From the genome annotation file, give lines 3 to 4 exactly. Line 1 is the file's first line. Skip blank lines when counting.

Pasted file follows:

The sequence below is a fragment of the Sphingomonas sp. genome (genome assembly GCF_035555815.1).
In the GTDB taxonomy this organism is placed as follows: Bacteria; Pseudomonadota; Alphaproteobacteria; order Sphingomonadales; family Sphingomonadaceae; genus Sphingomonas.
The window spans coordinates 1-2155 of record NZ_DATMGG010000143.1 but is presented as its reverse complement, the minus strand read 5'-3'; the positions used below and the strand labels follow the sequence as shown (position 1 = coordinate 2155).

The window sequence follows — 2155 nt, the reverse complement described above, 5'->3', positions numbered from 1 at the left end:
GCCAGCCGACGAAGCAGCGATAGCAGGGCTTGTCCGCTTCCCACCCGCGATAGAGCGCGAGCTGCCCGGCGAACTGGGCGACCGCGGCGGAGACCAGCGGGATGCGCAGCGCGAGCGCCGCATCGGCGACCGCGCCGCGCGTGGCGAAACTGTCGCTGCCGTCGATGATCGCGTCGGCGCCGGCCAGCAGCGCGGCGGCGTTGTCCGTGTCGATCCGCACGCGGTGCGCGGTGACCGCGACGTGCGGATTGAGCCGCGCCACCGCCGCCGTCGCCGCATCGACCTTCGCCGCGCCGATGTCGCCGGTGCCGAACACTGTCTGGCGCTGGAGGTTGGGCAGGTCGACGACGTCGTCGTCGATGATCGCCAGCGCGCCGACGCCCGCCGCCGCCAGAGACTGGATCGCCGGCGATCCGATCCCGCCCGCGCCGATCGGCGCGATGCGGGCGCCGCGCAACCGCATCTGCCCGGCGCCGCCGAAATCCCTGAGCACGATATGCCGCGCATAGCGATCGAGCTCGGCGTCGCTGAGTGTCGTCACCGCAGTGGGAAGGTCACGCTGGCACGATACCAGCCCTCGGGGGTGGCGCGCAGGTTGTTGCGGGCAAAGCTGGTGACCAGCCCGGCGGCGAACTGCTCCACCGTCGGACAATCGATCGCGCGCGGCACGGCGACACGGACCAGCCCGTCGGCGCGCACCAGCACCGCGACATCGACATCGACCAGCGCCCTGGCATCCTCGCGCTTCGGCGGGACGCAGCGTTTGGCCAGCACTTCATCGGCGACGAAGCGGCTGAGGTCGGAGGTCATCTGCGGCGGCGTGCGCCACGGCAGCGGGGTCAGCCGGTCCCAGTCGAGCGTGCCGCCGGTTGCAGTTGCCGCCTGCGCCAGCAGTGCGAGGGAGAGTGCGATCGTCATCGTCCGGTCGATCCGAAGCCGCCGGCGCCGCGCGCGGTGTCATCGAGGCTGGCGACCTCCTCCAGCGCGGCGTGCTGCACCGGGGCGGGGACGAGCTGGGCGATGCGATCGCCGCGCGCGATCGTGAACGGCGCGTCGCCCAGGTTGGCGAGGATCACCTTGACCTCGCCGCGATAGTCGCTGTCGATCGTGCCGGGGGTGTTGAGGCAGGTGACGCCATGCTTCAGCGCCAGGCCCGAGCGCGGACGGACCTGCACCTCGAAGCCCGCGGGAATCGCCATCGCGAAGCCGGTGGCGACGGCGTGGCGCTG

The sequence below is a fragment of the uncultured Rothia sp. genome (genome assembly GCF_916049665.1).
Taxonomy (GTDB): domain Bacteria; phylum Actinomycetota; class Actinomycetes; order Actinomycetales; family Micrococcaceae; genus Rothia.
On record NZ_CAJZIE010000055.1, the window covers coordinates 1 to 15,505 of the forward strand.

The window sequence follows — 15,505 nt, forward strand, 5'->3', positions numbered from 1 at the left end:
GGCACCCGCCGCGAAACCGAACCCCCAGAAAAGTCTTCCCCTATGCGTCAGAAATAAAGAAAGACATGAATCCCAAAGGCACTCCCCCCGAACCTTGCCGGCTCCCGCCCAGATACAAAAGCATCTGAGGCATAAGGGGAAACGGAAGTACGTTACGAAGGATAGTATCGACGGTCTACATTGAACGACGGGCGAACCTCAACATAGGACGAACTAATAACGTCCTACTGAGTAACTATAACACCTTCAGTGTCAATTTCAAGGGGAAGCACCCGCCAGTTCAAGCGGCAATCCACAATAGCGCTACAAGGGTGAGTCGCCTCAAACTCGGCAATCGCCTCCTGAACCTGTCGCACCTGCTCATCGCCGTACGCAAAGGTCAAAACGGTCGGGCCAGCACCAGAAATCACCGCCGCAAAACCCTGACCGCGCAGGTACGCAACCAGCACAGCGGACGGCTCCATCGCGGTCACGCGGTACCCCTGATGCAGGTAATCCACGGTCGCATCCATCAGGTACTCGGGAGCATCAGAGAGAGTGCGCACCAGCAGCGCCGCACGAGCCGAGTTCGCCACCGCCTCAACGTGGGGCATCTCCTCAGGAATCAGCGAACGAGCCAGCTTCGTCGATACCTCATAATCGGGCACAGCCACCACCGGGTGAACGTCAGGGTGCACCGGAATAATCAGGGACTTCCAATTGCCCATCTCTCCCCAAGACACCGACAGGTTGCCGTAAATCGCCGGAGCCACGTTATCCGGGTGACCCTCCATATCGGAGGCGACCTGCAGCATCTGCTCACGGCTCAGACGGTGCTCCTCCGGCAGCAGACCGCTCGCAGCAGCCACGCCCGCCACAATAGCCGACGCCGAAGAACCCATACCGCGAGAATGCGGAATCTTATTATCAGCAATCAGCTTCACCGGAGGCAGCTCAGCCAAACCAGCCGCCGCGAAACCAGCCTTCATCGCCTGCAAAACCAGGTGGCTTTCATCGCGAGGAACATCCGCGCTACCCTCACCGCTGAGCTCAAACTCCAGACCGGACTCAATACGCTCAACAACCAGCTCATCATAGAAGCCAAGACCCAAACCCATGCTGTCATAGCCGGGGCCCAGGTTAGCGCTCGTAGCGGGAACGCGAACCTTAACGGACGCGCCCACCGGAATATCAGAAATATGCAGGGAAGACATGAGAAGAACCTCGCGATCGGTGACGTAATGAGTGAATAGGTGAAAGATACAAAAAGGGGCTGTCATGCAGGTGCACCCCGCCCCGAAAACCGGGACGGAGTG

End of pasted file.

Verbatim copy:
The window spans coordinates 1-2155 of record NZ_DATMGG010000143.1 but is presented as its reverse complement, the minus strand read 5'-3'; the positions used below and the strand labels follow the sequence as shown (position 1 = coordinate 2155).

The window sequence follows — 2155 nt, the reverse complement described above, 5'->3', positions numbered from 1 at the left end: